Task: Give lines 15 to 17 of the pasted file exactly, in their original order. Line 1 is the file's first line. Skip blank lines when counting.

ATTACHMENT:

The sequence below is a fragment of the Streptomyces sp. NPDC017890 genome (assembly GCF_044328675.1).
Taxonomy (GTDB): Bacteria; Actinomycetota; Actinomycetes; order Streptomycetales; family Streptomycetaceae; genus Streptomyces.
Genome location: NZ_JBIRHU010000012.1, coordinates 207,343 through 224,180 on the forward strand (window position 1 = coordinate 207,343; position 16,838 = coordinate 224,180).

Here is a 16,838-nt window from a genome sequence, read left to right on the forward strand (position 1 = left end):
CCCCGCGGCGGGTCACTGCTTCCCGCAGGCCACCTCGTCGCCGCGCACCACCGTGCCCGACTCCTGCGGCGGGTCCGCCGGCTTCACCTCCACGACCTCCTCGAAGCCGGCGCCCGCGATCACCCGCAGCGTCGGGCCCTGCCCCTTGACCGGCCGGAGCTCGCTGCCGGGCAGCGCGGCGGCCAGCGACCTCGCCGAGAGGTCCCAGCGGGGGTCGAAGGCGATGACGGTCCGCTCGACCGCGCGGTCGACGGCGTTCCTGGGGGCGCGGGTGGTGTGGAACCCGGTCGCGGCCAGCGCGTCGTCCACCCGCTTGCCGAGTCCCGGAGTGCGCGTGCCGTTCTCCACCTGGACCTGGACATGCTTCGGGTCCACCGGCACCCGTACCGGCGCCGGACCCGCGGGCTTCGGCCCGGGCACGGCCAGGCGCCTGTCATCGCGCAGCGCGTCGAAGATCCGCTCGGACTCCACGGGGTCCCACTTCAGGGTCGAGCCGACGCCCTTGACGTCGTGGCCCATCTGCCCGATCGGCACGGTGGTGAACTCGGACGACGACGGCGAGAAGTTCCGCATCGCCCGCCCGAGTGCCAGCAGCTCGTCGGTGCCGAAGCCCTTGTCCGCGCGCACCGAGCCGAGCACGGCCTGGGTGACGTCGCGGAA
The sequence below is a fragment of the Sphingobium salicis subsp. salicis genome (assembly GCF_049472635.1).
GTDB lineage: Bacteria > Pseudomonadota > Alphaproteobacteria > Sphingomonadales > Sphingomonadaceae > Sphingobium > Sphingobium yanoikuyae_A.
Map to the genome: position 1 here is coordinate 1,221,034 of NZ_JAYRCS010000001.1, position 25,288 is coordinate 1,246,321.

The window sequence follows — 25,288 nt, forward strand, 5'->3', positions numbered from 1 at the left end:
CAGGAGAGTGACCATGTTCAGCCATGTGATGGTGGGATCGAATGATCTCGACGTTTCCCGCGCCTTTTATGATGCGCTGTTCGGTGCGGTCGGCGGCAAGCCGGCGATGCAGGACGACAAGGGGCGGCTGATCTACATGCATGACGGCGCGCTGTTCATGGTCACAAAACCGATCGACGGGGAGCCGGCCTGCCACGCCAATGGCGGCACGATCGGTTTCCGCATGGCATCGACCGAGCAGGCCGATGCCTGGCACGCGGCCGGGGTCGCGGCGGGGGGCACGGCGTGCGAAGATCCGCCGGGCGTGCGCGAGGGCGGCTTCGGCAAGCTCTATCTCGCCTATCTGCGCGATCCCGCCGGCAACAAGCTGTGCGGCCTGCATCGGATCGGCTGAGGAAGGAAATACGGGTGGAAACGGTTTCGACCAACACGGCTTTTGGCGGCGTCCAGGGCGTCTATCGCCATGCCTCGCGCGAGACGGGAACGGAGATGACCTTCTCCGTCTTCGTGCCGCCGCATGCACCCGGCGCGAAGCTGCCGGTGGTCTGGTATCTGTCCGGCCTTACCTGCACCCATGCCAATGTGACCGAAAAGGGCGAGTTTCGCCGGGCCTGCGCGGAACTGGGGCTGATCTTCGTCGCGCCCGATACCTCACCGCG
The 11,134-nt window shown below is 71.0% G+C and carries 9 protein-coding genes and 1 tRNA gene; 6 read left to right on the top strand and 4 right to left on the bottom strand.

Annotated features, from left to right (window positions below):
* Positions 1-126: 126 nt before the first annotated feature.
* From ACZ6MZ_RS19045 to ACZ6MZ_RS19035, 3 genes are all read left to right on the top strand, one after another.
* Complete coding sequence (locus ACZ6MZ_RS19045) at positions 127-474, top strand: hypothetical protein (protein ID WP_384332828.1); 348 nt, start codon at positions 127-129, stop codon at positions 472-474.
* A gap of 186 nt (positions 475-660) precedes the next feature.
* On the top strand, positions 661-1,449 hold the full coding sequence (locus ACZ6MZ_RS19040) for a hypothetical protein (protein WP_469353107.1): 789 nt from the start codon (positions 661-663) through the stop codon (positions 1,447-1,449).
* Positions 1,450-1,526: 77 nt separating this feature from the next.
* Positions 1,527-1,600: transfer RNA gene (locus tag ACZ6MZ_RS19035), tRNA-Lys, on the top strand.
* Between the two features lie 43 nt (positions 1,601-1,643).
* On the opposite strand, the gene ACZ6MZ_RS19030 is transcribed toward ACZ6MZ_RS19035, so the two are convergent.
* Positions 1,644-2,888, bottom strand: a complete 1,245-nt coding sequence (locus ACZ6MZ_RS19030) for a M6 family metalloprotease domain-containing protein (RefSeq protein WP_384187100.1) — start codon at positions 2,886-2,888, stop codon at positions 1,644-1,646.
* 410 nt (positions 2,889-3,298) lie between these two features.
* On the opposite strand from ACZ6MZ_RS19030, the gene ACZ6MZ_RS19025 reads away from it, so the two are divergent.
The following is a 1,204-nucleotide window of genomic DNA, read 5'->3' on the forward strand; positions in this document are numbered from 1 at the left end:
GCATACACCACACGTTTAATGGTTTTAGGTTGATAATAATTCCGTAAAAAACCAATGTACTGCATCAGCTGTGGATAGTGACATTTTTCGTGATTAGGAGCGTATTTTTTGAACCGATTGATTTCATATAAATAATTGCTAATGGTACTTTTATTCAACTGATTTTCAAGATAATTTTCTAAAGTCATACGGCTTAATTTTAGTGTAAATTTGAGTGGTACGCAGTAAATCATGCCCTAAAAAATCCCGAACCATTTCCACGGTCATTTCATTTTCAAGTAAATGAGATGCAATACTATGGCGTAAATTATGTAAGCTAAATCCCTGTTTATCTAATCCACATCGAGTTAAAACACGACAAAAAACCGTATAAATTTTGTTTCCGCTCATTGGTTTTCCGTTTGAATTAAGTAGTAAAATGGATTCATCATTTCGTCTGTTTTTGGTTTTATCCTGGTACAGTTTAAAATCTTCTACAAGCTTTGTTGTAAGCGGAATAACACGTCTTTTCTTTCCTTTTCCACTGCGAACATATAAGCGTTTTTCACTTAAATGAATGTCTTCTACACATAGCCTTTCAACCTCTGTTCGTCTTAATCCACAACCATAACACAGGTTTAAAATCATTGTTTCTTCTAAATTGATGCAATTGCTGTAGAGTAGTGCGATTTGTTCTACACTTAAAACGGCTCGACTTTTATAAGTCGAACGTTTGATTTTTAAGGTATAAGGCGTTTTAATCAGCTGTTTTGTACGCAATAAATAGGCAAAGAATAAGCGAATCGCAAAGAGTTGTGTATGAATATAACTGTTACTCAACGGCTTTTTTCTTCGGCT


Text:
* Complete coding sequence (locus ACZ6MZ_RS19045) at positions 127-474, top strand: hypothetical protein (protein ID WP_384332828.1); 348 nt, start codon at positions 127-129, stop codon at positions 472-474.
* A gap of 186 nt (positions 475-660) precedes the next feature.
* On the top strand, positions 661-1,449 hold the full coding sequence (locus ACZ6MZ_RS19040) for a hypothetical protein (protein WP_469353107.1): 789 nt from the start codon (positions 661-663) through the stop codon (positions 1,447-1,449).